books I've read

Anne Hawn's books

Who Moved My Cheese?
If Democrats Had Any Brains, They'd Be Republicans
Scientific Secrets for Self-Control
Just One Damned Thing After Another
The Vanishing
Exercises in Knitting
The Good Dream
The Very Best of Edgar Allan Poe
The Chosen
BT-Kids' Knits
Talking God
The Professor
The Christmas Files
The Finisher
Home Decor for 18-Inch Dolls: Create 10 Room Settings with Furniture and 15 Outfits with Accessories
Dracula and Other Stories
A New Song
All Quiet on the Western Front
File Under: 13 Suspicious Incidents

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Sunday, November 17, 2013

Lost Boy

Lost BoyLost Boy by Brent W. Jeffs
My rating: 4 of 5 stars

This is the forth book on this subject which I have read recently. It covers a different perspective than the others. It concerns the boys who were raised in the Fundamentalist Church of the Latter Day Saints (FLDS)and were either forced out by the prophet, Warren Jeffs, or who ran away. Boys were undervalued in this society because the church leaders often had 40, 60 or more wives and they married girls as young as 12. There was always a need for more young girls, but that left scores of boys for whom marriage was impossible. This was doubly difficult since a man was unable to enter the "Celestial Heaven" unless he had at least three wives.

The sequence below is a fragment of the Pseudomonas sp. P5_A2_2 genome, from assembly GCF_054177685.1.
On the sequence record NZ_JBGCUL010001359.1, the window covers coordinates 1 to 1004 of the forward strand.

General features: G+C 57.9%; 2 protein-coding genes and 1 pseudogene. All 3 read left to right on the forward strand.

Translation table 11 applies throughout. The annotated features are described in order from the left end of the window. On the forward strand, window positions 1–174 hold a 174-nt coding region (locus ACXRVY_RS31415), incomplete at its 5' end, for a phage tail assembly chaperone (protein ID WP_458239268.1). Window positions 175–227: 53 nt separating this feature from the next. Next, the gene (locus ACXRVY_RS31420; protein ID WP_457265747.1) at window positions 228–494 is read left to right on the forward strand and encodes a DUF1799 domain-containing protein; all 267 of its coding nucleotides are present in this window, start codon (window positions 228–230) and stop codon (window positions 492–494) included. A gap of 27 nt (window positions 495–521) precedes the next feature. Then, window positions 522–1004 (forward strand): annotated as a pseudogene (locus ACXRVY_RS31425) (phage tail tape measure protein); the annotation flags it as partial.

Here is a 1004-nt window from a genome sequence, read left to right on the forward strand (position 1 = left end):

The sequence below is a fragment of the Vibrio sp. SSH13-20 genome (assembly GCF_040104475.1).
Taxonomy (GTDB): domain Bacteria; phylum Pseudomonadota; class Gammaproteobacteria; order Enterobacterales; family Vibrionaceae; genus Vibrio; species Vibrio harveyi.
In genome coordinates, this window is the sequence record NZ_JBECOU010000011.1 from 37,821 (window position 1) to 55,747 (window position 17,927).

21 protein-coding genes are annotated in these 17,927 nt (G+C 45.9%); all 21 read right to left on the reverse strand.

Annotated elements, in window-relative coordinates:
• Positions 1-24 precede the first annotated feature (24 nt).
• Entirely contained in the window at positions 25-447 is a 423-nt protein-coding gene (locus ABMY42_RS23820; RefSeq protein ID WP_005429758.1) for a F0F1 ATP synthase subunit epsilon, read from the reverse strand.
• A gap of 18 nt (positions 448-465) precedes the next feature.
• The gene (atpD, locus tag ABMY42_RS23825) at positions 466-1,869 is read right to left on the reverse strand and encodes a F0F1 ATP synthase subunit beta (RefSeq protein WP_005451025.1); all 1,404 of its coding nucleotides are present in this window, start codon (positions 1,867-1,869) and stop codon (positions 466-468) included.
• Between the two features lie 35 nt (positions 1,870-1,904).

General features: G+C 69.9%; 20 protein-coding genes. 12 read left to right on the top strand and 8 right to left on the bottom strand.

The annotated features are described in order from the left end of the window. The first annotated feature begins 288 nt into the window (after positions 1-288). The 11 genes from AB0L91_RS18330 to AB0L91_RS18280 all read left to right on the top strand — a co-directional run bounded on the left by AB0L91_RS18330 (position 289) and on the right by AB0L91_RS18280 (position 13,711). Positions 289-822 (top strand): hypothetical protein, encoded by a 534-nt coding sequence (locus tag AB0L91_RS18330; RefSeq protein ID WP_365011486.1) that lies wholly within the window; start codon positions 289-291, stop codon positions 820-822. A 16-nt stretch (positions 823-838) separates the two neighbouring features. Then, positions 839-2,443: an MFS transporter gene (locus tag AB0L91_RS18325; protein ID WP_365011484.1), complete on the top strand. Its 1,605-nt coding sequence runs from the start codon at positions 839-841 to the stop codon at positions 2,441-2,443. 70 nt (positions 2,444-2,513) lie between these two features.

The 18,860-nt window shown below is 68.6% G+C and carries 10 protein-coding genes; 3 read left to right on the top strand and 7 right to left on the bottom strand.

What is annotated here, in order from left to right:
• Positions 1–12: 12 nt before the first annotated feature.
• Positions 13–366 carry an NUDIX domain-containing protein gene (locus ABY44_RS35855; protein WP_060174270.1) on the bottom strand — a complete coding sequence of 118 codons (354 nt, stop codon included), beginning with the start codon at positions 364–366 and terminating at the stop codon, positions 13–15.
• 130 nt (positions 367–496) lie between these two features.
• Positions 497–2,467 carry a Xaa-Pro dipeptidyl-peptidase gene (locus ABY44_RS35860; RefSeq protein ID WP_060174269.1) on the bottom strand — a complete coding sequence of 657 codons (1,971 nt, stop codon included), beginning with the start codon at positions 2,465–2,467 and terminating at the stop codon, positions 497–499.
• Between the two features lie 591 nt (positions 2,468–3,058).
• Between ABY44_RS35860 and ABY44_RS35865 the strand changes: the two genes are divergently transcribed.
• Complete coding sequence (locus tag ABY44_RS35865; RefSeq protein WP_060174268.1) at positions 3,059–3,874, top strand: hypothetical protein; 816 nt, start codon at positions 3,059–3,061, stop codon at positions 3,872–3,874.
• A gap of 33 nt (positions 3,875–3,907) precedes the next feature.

These boys were forced out of a closed society which totally controlled their lives. When they left, they were penniless, abandoned, ill educated, and totally alone. They not only lost their homes, families, and friends, but their whole culture. These boys were raised to not only distrust the "gentiles," (non FLDS) but to hate them. The schools they went to while in the FLDS emphasized church history and were devoid of subjects like science and US or World history. They were hopelessly under educated and unprepared for life outside the FLDS. Most of them drifted into drugs and alcohol and many died of overdoses or suicide.

The author of the book, Brent Jeffs, also had to cope with horrible nightmares and an all pervasive fear. His drug use was a double edged sword; it blunted his dreams and memories, but it also left him less able to repress the horror of his childhood. After the suicide of his beloved brother, Clayne, who had recently confessed to his family that his uncle Warren Jeffs had repeatedly raped him as a young boy, Brent's nightmares and panic attacks reached a level which left him unable to cope. He was beginning to remember his own attacks by Jeffs beginning when he was 5.

Eventually, Brent’s story and those of other lost boys led to criminal and civil charges of Warren Jeffs and ultimately his downfall. The book is well written and documented and provides a much fuller understanding of the FLDS and it’s prophet, Warren Jeffs.

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